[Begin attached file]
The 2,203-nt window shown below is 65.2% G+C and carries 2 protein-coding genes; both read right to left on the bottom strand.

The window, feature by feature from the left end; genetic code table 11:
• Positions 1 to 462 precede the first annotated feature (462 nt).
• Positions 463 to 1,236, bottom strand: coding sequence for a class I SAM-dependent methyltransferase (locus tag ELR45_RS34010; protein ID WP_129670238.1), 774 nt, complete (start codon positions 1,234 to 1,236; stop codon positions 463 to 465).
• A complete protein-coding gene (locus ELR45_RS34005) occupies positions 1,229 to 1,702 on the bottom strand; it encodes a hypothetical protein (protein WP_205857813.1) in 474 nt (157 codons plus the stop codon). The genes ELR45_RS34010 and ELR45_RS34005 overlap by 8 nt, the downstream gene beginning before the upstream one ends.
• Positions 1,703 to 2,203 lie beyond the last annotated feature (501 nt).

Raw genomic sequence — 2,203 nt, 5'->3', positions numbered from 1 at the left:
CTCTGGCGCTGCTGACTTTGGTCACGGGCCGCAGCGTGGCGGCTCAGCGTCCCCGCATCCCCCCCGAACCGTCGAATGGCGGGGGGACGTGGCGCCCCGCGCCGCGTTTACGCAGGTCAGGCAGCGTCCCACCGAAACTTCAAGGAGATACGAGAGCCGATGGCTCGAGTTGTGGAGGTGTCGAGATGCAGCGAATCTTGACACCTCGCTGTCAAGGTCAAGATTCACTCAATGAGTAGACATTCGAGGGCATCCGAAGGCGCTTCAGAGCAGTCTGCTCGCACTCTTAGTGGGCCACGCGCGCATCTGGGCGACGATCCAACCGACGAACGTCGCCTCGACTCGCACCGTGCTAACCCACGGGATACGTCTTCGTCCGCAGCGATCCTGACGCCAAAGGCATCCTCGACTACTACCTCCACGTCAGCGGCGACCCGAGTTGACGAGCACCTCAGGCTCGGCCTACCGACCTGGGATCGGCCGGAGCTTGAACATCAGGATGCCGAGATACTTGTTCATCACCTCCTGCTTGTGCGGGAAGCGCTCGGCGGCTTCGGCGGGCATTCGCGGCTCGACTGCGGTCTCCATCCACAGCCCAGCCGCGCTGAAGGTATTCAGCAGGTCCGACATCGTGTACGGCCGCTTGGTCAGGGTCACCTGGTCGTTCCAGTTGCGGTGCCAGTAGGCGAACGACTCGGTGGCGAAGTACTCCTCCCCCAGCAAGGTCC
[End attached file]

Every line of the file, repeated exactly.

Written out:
The 2,203-nt window shown below is 65.2% G+C and carries 2 protein-coding genes; both read right to left on the bottom strand.

The window, feature by feature from the left end; genetic code table 11:
• Positions 1 to 462 precede the first annotated feature (462 nt).
• Positions 463 to 1,236, bottom strand: coding sequence for a class I SAM-dependent methyltransferase (locus tag ELR45_RS34010; protein ID WP_129670238.1), 774 nt, complete (start codon positions 1,234 to 1,236; stop codon positions 463 to 465).
• A complete protein-coding gene (locus ELR45_RS34005) occupies positions 1,229 to 1,702 on the bottom strand; it encodes a hypothetical protein (protein WP_205857813.1) in 474 nt (157 codons plus the stop codon). The genes ELR45_RS34010 and ELR45_RS34005 overlap by 8 nt, the downstream gene beginning before the upstream one ends.
• Positions 1,703 to 2,203 lie beyond the last annotated feature (501 nt).

Raw genomic sequence — 2,203 nt, 5'->3', positions numbered from 1 at the left:
CTCTGGCGCTGCTGACTTTGGTCACGGGCCGCAGCGTGGCGGCTCAGCGTCCCCGCATCCCCCCCGAACCGTCGAATGGCGGGGGGACGTGGCGCCCCGCGCCGCGTTTACGCAGGTCAGGCAGCGTCCCACCGAAACTTCAAGGAGATACGAGAGCCGATGGCTCGAGTTGTGGAGGTGTCGAGATGCAGCGAATCTTGACACCTCGCTGTCAAGGTCAAGATTCACTCAATGAGTAGACATTCGAGGGCATCCGAAGGCGCTTCAGAGCAGTCTGCTCGCACTCTTAGTGGGCCACGCGCGCATCTGGGCGACGATCCAACCGACGAACGTCGCCTCGACTCGCACCGTGCTAACCCACGGGATACGTCTTCGTCCGCAGCGATCCTGACGCCAAAGGCATCCTCGACTACTACCTCCACGTCAGCGGCGACCCGAGTTGACGAGCACCTCAGGCTCGGCCTACCGACCTGGGATCGGCCGGAGCTTGAACATCAGGATGCCGAGATACTTGTTCATCACCTCCTGCTTGTGCGGGAAGCGCTCGGCGGCTTCGGCGGGCATTCGCGGCTCGACTGCGGTCTCCATCCACAGCCCAGCCGCGCTGAAGGTATTCAGCAGGTCCGACATCGTGTACGGCCGCTTGGTCAGGGTCACCTGGTCGTTCCAGTTGCGGTGCCAGTAGGCGAACGACTCGGTGGCGAAGTACTCCTCCCCCAGCAAGGTCC